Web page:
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Ingram v. District of Columbia Child and Family Services Agency

United States District Court, District of Columbia

August 21, 2019

TONIA INGRAM, Plaintiff,
v.
DISTRICT OF COLUMBIA CHILD AND FAMILY SERVICES AGENCY, Defendant.

          MEMORANDUM OPINION GRANTING IN PART AND DENYING DEFENDANT'S MOTION TO DISMISS

          RUDOLPH CONTRERAS, UNITED STATES DISTRICT JUDGE

         I. INTRODUCTION

         Tonia Ingram, a former employee of the District of Columbia Child and Family Services Agency (“CFSA”), brought this lawsuit challenging discriminatory and retaliatory practices by CFSA that she alleges eventually led to her termination. Ingram suffers from severe anxiety, and she alleges that CFSA discriminated against her on the basis of that disability, in violation of the Americans with Disabilities Act (“ADA”), 42 U.S.C. §§ 12101-213, and D.C. Human Rights Act (“DCHRA”), D.C. Code §§ 2-1401.01 to -1404.04. Ingram further alleges that CFSA retaliated against her after she complained about the discrimination by terminating her employment, in violation of the ADA and DCHRA. CFSA has now moved to dismiss Ingram's complaint in its entirety, arguing that Ingram has failed to exhaust her administrative remedies as to her ADA retaliation claim, never engaged in a protected activity that would form the basis for a DCHRA retaliation claim, and does not qualify as disabled under the ADA and DCHRA. The Court agrees only as to the first argument. First, Ingram concedes that she has failed to exhaust her administrative remedies as to the ADA retaliation claim, and the Court therefore dismisses it. However, taking all inferences in her favor-as it must at the motion to dismiss stage-the Court finds that Ingram has sufficiently alleged that she engaged in a protected activity, and it accordingly denies the motion to dismiss Ingram's DCHRA retaliation claim. And because Ingram has alleged facts sufficient to plausibly infer that she was regarded as disabled by CFSA, the Court also denies the motion to dismiss as to her ADA and DCHRA disability discrimination claims.[1]

         II. FACTUAL BACKGROUND[2]

         A. Ingram's Background and Employment at CFSA

         Ingram is a licensed clinical social worker with over fifteen years of experience. Compl. ¶¶ 13-14, ECF No. 1. She suffers from severe anxiety, which she was formally diagnosed with in the 2000s. Id. ¶ 11. Ingram has been prescribed anxiety medication to help deal with the condition and she “also seeks mental health counseling as needed.” Id. While Ingram worked at CFSA, she mentioned her condition to some of her coworkers, including to her supervisors, but she never informed the agency's human resources department (“HR”) of the condition. See Id. ¶ 12.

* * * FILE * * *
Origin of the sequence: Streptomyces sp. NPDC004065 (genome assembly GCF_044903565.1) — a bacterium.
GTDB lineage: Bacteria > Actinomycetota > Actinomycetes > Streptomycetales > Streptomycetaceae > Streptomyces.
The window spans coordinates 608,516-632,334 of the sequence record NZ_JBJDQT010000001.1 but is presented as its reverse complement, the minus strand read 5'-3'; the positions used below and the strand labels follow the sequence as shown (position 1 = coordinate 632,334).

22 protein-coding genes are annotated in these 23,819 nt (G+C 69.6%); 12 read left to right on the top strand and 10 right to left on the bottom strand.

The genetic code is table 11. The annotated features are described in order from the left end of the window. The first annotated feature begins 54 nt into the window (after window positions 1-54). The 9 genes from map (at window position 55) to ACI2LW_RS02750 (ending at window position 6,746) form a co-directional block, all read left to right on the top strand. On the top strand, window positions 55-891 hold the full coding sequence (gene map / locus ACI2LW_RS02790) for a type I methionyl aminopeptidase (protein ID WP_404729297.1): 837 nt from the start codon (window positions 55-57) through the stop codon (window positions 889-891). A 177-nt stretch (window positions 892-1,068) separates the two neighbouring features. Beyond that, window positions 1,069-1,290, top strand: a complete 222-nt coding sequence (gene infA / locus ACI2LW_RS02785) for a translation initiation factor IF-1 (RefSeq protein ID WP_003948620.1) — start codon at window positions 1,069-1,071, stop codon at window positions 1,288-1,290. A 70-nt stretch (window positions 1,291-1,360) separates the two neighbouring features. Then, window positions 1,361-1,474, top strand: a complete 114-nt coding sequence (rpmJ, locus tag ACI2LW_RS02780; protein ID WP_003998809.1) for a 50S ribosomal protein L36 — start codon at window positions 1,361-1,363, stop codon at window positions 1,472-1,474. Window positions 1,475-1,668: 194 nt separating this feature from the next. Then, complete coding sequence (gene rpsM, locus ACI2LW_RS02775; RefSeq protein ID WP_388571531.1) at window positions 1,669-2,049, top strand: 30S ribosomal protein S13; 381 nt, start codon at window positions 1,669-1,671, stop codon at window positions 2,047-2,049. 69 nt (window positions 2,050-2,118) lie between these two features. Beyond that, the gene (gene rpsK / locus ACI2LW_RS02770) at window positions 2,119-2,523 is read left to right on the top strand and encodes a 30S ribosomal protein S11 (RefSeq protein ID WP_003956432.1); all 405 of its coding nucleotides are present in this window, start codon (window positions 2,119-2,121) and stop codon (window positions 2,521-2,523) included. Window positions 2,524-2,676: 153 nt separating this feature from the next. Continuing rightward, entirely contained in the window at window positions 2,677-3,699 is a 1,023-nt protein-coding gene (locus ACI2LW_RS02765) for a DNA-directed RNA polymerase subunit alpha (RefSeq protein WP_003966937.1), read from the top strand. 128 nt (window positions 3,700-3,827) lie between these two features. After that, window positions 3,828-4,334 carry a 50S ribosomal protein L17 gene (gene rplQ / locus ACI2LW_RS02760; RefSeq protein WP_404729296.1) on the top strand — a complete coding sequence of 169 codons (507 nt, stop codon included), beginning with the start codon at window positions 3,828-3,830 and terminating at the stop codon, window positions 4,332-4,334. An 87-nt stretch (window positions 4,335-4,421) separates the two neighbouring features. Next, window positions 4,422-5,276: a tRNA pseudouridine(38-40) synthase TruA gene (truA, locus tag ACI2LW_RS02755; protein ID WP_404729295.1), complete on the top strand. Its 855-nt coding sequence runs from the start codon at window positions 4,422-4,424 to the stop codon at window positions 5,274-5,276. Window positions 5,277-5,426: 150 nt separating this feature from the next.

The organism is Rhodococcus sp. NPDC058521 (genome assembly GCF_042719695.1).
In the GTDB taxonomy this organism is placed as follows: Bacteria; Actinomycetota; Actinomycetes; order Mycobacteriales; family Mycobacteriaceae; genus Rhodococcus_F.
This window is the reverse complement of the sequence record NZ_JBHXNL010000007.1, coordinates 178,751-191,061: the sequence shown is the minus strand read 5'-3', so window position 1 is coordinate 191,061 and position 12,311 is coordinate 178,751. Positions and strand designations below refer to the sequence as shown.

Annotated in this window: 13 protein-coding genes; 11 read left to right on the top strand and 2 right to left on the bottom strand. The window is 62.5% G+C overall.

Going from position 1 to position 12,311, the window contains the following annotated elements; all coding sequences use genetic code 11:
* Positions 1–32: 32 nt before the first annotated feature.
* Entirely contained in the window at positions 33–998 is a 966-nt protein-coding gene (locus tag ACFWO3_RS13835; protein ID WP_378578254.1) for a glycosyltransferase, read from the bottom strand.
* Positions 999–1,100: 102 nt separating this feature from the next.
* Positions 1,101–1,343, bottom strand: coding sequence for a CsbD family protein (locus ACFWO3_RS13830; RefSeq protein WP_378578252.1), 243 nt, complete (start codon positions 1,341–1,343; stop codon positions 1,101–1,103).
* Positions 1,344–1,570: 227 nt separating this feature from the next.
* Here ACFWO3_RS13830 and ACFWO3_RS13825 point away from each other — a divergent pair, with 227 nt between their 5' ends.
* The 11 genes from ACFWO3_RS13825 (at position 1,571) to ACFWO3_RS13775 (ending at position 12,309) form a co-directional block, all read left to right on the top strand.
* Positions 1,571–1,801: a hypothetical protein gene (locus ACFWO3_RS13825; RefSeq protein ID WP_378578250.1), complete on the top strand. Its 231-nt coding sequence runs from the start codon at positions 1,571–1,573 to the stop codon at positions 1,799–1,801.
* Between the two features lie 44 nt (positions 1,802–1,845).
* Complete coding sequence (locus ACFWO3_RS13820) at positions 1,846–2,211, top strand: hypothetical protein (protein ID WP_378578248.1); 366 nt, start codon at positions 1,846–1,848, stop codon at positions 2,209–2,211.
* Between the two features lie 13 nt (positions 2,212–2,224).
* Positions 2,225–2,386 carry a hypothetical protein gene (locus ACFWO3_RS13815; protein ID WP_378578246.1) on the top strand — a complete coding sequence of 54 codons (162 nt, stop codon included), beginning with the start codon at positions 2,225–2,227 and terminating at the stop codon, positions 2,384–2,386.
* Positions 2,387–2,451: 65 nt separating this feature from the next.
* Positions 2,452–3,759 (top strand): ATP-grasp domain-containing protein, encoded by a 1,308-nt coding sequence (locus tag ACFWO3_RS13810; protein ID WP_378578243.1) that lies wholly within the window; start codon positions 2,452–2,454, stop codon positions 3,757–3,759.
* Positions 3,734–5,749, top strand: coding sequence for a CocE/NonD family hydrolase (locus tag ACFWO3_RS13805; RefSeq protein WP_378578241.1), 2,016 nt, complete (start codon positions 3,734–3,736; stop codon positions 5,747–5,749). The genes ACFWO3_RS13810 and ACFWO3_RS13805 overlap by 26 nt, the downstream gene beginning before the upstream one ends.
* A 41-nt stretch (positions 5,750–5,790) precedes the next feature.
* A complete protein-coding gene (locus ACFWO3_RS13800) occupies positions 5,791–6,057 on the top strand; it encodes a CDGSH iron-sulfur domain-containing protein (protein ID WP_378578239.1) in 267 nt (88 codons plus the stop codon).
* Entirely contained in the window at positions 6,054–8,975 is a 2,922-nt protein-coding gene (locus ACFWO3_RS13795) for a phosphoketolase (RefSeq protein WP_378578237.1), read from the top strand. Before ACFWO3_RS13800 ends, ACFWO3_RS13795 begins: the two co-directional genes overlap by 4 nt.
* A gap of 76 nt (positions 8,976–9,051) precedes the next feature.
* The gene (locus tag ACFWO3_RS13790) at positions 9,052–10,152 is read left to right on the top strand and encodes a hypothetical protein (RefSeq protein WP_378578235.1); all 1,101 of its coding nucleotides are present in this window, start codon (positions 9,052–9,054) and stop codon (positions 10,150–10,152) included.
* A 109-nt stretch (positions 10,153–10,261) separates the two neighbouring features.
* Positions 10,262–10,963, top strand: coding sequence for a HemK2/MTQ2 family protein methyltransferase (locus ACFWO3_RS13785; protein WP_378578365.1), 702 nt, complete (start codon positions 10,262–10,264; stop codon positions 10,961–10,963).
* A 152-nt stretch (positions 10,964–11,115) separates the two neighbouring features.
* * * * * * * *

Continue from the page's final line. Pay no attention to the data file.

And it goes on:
In September 2011, Ingram was hired by CFSA as an investigator social worker. Id. ¶ 15. The position required Ingram to “assess[] and investigate[] allegations of neglect and physical and sexual assault of children living in the District of Columbia.” Id. ¶ 16. Ingram performed well on the job, obtaining a “Hero Award” in 2014 for providing excellent service and receiving an invitation to participate in a CFSA rapid response team tackling backlogged cases in 2015. See Id. ¶ 17. In 2016, Ingram was promoted to the position of supervisory social worker, in which she would “supervis[e] a team of four Child Protective Social Workers.” Id. ¶ 19. After her promotion, Ingram's new supervisor became Cherlitheia Irving, a program manager at CFSA. See Id. ¶¶ 18-19.

         Ingram initially had a cordial relationship with Irving. See Id. ¶ 20. While Irving was formally assigned as Ingram's supervisor, Ingram “did not report to her regularly” and Irving would advise Ingram “to seek consultation with another Program Manager because Irving supervised too many people to advise [Ingram].” Id. However, Irving and Ingram began meeting more regularly around November 2017, at which point “the relationship began to sour.” Id. ¶ 21. Although Irving gave Ingram a satisfactory performance evaluation in December 2017, id. ¶ 22, she shortly thereafter began harassing her, id. ¶ 23.